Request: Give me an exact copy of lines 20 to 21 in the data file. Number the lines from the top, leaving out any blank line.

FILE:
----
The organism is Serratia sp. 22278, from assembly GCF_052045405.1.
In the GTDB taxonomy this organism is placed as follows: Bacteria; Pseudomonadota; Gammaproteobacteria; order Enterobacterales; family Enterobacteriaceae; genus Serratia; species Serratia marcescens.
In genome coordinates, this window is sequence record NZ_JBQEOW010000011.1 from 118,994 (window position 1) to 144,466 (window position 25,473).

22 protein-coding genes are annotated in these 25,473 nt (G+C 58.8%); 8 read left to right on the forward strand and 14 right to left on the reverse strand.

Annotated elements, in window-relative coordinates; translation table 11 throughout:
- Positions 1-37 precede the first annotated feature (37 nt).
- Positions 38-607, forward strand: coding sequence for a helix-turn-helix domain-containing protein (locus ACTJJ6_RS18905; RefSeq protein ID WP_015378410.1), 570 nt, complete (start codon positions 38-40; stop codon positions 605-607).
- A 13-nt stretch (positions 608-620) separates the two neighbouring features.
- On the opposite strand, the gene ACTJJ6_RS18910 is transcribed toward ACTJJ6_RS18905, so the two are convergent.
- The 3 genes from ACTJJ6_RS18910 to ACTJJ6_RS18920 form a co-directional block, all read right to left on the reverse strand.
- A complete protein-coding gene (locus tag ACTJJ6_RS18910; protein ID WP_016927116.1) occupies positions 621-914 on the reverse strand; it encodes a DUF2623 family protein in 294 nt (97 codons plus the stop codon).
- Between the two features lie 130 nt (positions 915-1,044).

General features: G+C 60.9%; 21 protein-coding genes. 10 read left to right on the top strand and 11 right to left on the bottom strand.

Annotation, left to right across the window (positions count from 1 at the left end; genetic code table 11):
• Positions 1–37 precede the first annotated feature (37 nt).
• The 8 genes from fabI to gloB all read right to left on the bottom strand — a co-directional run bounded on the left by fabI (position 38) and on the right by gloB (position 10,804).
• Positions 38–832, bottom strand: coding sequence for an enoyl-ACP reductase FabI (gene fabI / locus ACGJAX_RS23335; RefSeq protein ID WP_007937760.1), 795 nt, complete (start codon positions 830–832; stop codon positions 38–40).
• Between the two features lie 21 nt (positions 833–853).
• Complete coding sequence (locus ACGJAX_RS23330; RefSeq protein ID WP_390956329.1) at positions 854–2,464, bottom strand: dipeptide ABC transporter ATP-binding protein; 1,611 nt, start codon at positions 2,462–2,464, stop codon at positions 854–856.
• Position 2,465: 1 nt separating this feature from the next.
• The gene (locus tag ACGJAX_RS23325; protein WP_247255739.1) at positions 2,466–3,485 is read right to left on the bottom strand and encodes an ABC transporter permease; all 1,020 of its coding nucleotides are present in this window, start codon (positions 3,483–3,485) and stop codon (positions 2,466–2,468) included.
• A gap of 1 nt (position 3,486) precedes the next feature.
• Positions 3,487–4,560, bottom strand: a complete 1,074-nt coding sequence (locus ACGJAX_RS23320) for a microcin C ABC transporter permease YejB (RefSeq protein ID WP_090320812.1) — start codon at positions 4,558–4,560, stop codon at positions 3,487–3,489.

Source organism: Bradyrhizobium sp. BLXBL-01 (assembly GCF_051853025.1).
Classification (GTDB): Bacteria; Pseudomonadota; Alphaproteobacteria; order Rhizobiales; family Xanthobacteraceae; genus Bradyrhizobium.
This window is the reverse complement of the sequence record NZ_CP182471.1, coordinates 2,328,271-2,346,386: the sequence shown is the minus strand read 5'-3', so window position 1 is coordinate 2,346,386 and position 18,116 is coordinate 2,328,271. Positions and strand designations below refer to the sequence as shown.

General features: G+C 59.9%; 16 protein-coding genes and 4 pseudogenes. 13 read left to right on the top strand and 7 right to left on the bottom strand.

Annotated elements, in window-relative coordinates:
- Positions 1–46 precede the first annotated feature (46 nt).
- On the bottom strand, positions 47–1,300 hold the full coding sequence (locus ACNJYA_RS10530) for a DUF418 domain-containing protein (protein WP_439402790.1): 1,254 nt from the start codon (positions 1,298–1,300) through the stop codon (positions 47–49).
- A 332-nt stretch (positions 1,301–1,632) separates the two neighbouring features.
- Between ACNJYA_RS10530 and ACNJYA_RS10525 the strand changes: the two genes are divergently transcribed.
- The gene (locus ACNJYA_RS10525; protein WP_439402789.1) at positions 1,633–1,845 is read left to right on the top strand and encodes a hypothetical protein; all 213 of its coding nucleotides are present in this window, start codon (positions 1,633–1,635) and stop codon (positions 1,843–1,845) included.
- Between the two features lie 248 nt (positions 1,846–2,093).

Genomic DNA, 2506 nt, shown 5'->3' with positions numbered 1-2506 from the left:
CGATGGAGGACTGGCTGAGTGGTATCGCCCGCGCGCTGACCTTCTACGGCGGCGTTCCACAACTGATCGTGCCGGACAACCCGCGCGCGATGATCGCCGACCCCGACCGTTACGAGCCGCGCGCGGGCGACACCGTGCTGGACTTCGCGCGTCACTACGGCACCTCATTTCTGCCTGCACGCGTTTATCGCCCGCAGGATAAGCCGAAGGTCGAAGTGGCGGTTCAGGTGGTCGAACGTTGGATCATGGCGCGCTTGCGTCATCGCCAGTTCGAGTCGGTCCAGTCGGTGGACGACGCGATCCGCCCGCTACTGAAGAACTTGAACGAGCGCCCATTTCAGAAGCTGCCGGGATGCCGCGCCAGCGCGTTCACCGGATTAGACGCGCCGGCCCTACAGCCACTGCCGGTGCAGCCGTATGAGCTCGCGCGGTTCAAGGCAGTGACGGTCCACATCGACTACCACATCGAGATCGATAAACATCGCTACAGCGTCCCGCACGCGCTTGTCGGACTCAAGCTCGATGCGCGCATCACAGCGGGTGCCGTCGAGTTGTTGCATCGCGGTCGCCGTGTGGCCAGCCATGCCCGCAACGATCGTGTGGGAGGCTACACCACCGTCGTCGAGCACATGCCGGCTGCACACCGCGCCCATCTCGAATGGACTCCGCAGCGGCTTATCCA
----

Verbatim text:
• Position 2,465: 1 nt separating this feature from the next.
• The gene (locus tag ACGJAX_RS23325; protein WP_247255739.1) at positions 2,466–3,485 is read right to left on the bottom strand and encodes an ABC transporter permease; all 1,020 of its coding nucleotides are present in this window, start codon (positions 3,483–3,485) and stop codon (positions 2,466–2,468) included.